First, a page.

by Cain Bradley

We left Toney at a cross-roads in his career. Was he about to throw his success away?

On his return Toney went on a winning streak. Heavyweight Ramon Garbey was a victim of this run and in 2003 Toney got his chance against Jason Robinson in an IBF eliminator defeating him by stoppage.

Vassiliy Jirov, the unbeaten champion, would stand in his way. The aggressive Kazakh took it to Toney, making it a Fight of the Year contender. The final round was the icing on the cake as Jirov looked to catch Toney early. Toney fought back, countering shots whilst against the ropes and dropped Jirov for the first time in his career. He won a wide unanimous decision and Jirov was never the same.

Following this, he would move to the heavyweight division to take on Evander Holyfield. Holyfield was 2-3-2 over his last seven fights, but was still a top fighter. The previous year The Ring magazine rankings saw him fourth in the heavyweight division.

After a tight opening, Toney began to dominate with quick hands and clever combinations. A left hook to the body dropped Holyfield, before the towel was thrown in to stop the fight in round nine. Toney was a contender in the heavyweight division and won the Ring 'Fighter of the Year' for the second time in his career.

A couple of fights after this and he would take on John Ruiz for his WBA title belt. Roy Jones Jr. had beaten him a few fights earlier so Toney was confident heading into the fight. Toney was busier and landed 45% of his punches in a poor fight to take the title. A couple of weeks later and Toney had his title stripped from him. Toney had tested positive for nandrolone, an anabolic steroid. His team believed the reading came from the medication he took whilst injured after having surgery on his ruptured left biceps and triceps tendons. As Toney quipped,

“If I’m the poster boy for steroids, steroids is going out of business.”

He returned just six months later with a unanimous victory over Dominick Guinn. Hasim Rahman and his WBA belt were next for Toney. As always, the pre-fight camaraderie saw the men exchange insults.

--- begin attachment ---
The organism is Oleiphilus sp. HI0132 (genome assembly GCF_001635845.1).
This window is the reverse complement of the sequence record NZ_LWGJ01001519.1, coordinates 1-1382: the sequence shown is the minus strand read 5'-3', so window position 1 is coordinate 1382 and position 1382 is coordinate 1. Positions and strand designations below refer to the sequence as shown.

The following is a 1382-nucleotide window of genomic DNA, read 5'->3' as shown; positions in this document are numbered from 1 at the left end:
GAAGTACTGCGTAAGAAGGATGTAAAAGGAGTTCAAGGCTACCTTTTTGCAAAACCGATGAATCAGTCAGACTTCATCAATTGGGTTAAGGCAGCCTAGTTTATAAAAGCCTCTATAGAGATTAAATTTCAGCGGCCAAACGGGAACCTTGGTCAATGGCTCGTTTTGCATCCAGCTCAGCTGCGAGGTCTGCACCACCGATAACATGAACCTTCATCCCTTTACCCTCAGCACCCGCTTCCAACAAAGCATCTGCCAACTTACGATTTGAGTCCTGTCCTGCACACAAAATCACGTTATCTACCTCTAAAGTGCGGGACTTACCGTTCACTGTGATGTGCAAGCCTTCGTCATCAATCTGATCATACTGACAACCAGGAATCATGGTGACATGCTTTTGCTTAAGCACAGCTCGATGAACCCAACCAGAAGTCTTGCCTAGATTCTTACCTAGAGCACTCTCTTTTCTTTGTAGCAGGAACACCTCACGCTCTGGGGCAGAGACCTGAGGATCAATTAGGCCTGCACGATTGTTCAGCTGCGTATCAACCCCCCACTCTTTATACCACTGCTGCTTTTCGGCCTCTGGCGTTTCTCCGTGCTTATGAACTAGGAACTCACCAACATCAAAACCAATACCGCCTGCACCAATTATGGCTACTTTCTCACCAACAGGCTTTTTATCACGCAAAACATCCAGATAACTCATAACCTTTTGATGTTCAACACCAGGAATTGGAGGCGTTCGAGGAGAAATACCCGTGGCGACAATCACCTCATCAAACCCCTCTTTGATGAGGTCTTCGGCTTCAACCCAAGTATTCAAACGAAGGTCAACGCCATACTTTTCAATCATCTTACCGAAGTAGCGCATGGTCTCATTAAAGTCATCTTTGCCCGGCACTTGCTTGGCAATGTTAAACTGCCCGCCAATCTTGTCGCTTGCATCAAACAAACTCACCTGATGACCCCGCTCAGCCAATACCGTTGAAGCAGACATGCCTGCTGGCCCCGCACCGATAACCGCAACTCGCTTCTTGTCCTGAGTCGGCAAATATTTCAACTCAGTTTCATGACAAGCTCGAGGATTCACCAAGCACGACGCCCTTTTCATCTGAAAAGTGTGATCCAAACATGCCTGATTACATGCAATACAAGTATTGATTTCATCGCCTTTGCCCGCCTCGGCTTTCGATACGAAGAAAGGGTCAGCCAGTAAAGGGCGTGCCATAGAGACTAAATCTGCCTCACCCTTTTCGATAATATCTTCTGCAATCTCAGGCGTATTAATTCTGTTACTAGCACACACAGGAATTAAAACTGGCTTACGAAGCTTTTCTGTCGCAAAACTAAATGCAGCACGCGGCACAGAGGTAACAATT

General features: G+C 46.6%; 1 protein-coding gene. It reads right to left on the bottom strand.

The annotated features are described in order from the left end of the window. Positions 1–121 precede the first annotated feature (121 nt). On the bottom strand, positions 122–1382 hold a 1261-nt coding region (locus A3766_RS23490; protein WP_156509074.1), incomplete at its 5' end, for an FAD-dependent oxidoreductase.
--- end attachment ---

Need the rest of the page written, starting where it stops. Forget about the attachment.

Rahman took the fight to Toney, trying to outwork him. Toney perhaps landed the cleaner shots against the volume of Rahman but the judges scored it a majority draw, much to the disappointment of both men. Freddie Roach waved away Toney’s post-fight apology as the judges did not understand countering, while Toney himself declared to his wife that he was still the best heavyweight in the world.

Toney received a mediocre offer to fight Wladimir Klitschko, which he turned down. Instead he fought a WBC eliminator against the highly regarded Samuel Peter. Toney mainly avoided the power-punching of Peter, making him miss the target more often than not.

Despite that, he lost a controversial split-decision. Given the controversy, an immediate rematch was granted. This time, it was clear-cut. Peter dominated behind his jab, using his reach to keep himself out of range. Another rematch came for Toney against Rahman. It was again tinged with controversy. After landing a great right hand in the second round, the two clashed heads in the third round. With blood leaking into Rahman’s eye, he declared he could not continue. The ref originally declared it a Toney win but was eventually ruled a no contest.

Fres Oquendo came next and the two engaged in an intriguing clash. Toney dominated early, but Oquendo came on strong, hurting Toney late. Oquendo dropped a split-decision thanks to a point deduction for rabbit-punching.

Toney was not done with desiring big fights. With his boxing career looking over, he cast a glance towards the world of Mixed Martial Arts (MMA) and the UFC. He terrorized UFC president Dana White, asking for a sit-down meeting. Toney eventually wore him down and soon a fight with UFC legend Randy Couture was announced. Of course, Toney talked a good fight. He insulted Couture, Brock Lesnar, Dana White, Joe Rogan and Jon Jones prior to the fight and insisted he would put Couture to sleep, even if Couture got him to the floor.